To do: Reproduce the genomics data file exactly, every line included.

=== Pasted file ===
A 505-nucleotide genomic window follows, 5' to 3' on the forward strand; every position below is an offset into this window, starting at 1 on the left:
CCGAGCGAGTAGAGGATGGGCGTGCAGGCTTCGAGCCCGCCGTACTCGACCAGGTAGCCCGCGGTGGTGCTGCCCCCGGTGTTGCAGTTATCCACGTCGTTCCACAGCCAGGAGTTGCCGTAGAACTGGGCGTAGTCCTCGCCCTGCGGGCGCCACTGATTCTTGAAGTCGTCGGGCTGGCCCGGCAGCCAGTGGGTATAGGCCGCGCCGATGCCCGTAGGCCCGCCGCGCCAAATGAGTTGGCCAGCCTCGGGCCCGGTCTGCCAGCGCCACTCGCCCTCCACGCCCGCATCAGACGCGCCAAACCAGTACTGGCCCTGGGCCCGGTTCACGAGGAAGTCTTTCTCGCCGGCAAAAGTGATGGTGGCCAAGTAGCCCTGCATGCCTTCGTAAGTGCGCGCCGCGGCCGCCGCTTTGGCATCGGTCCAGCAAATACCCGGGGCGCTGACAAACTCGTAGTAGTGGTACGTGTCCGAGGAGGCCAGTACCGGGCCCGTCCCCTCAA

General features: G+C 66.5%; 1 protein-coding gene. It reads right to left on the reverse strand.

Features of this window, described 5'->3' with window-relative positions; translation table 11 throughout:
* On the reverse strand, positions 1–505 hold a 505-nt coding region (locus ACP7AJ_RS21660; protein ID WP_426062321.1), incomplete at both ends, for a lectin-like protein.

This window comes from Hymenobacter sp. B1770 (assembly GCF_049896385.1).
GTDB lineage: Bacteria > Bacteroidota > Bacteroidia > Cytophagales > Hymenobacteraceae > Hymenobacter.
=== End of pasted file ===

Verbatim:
A 505-nucleotide genomic window follows, 5' to 3' on the forward strand; every position below is an offset into this window, starting at 1 on the left:
CCGAGCGAGTAGAGGATGGGCGTGCAGGCTTCGAGCCCGCCGTACTCGACCAGGTAGCCCGCGGTGGTGCTGCCCCCGGTGTTGCAGTTATCCACGTCGTTCCACAGCCAGGAGTTGCCGTAGAACTGGGCGTAGTCCTCGCCCTGCGGGCGCCACTGATTCTTGAAGTCGTCGGGCTGGCCCGGCAGCCAGTGGGTATAGGCCGCGCCGATGCCCGTAGGCCCGCCGCGCCAAATGAGTTGGCCAGCCTCGGGCCCGGTCTGCCAGCGCCACTCGCCCTCCACGCCCGCATCAGACGCGCCAAACCAGTACTGGCCCTGGGCCCGGTTCACGAGGAAGTCTTTCTCGCCGGCAAAAGTGATGGTGGCCAAGTAGCCCTGCATGCCTTCGTAAGTGCGCGCCGCGGCCGCCGCTTTGGCATCGGTCCAGCAAATACCCGGGGCGCTGACAAACTCGTAGTAGTGGTACGTGTCCGAGGAGGCCAGTACCGGGCCCGTCCCCTCAA

General features: G+C 66.5%; 1 protein-coding gene. It reads right to left on the reverse strand.

Features of this window, described 5'->3' with window-relative positions; translation table 11 throughout:
* On the reverse strand, positions 1–505 hold a 505-nt coding region (locus ACP7AJ_RS21660; protein ID WP_426062321.1), incomplete at both ends, for a lectin-like protein.

This window comes from Hymenobacter sp. B1770 (assembly GCF_049896385.1).
GTDB lineage: Bacteria > Bacteroidota > Bacteroidia > Cytophagales > Hymenobacteraceae > Hymenobacter.